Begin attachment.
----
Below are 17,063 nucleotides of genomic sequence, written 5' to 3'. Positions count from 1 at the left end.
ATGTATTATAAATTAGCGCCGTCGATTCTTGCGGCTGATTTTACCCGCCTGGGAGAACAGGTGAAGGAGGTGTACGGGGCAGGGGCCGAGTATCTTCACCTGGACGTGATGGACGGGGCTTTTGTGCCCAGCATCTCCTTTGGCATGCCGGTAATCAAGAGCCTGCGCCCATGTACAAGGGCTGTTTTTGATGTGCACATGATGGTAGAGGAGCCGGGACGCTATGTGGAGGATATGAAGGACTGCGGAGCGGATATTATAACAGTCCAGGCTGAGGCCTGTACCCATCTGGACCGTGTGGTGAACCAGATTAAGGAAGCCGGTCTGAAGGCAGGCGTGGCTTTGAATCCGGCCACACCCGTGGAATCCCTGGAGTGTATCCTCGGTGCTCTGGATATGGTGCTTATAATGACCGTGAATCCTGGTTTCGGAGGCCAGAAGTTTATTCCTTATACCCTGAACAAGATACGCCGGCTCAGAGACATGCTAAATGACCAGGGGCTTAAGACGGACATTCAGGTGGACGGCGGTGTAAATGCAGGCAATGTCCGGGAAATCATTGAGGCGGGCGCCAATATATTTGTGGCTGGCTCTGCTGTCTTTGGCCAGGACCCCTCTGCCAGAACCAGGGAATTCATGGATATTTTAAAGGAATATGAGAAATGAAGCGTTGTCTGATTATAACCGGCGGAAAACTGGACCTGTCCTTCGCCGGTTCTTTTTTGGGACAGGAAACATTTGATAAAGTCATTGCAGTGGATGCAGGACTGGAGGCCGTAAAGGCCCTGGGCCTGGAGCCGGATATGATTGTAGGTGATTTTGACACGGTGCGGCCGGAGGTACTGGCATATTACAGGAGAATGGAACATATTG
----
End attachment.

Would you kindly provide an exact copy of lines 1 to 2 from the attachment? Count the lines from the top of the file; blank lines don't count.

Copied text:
Below are 17,063 nucleotides of genomic sequence, written 5' to 3'. Positions count from 1 at the left end.
ATGTATTATAAATTAGCGCCGTCGATTCTTGCGGCTGATTTTACCCGCCTGGGAGAACAGGTGAAGGAGGTGTACGGGGCAGGGGCCGAGTATCTTCACCTGGACGTGATGGACGGGGCTTTTGTGCCCAGCATCTCCTTTGGCATGCCGGTAATCAAGAGCCTGCGCCCATGTACAAGGGCTGTTTTTGATGTGCACATGATGGTAGAGGAGCCGGGACGCTATGTGGAGGATATGAAGGACTGCGGAGCGGATATTATAACAGTCCAGGCTGAGGCCTGTACCCATCTGGACCGTGTGGTGAACCAGATTAAGGAAGCCGGTCTGAAGGCAGGCGTGGCTTTGAATCCGGCCACACCCGTGGAATCCCTGGAGTGTATCCTCGGTGCTCTGGATATGGTGCTTATAATGACCGTGAATCCTGGTTTCGGAGGCCAGAAGTTTATTCCTTATACCCTGAACAAGATACGCCGGCTCAGAGACATGCTAAATGACCAGGGGCTTAAGACGGACATTCAGGTGGACGGCGGTGTAAATGCAGGCAATGTCCGGGAAATCATTGAGGCGGGCGCCAATATATTTGTGGCTGGCTCTGCTGTCTTTGGCCAGGACCCCTCTGCCAGAACCAGGGAATTCATGGATATTTTAAAGGAATATGAGAAATGAAGCGTTGTCTGATTATAACCGGCGGAAAACTGGACCTGTCCTTCGCCGGTTCTTTTTTGGGACAGGAAACATTTGATAAAGTCATTGCAGTGGATGCAGGACTGGAGGCCGTAAAGGCCCTGGGCCTGGAGCCGGATATGATTGTAGGTGATTTTGACACGGTGCGGCCGGAGGTACTGGCATATTACAGGAGAATGGAACATATTG